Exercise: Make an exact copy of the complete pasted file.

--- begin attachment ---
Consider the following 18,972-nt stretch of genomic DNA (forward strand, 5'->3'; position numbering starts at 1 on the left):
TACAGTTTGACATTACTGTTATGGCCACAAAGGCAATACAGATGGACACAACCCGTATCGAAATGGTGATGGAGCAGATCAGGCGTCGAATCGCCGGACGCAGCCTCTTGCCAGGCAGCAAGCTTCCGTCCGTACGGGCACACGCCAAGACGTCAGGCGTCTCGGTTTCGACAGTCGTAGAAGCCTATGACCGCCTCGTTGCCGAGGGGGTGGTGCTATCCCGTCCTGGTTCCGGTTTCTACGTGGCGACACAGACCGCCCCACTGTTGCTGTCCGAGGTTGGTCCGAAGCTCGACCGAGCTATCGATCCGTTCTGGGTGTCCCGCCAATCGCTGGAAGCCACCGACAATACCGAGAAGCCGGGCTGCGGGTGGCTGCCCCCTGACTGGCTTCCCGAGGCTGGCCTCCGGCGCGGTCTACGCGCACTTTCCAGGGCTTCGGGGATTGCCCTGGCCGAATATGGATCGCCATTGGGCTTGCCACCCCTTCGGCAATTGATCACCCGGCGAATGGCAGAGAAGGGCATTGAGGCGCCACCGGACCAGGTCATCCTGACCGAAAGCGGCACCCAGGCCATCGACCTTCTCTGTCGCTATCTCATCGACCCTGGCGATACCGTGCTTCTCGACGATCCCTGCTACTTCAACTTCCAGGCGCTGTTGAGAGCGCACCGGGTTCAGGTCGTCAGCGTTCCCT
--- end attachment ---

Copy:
Consider the following 18,972-nt stretch of genomic DNA (forward strand, 5'->3'; position numbering starts at 1 on the left):
TACAGTTTGACATTACTGTTATGGCCACAAAGGCAATACAGATGGACACAACCCGTATCGAAATGGTGATGGAGCAGATCAGGCGTCGAATCGCCGGACGCAGCCTCTTGCCAGGCAGCAAGCTTCCGTCCGTACGGGCACACGCCAAGACGTCAGGCGTCTCGGTTTCGACAGTCGTAGAAGCCTATGACCGCCTCGTTGCCGAGGGGGTGGTGCTATCCCGTCCTGGTTCCGGTTTCTACGTGGCGACACAGACCGCCCCACTGTTGCTGTCCGAGGTTGGTCCGAAGCTCGACCGAGCTATCGATCCGTTCTGGGTGTCCCGCCAATCGCTGGAAGCCACCGACAATACCGAGAAGCCGGGCTGCGGGTGGCTGCCCCCTGACTGGCTTCCCGAGGCTGGCCTCCGGCGCGGTCTACGCGCACTTTCCAGGGCTTCGGGGATTGCCCTGGCCGAATATGGATCGCCATTGGGCTTGCCACCCCTTCGGCAATTGATCACCCGGCGAATGGCAGAGAAGGGCATTGAGGCGCCACCGGACCAGGTCATCCTGACCGAAAGCGGCACCCAGGCCATCGACCTTCTCTGTCGCTATCTCATCGACCCTGGCGATACCGTGCTTCTCGACGATCCCTGCTACTTCAACTTCCAGGCGCTGTTGAGAGCGCACCGGGTTCAGGTCGTCAGCGTTCCCT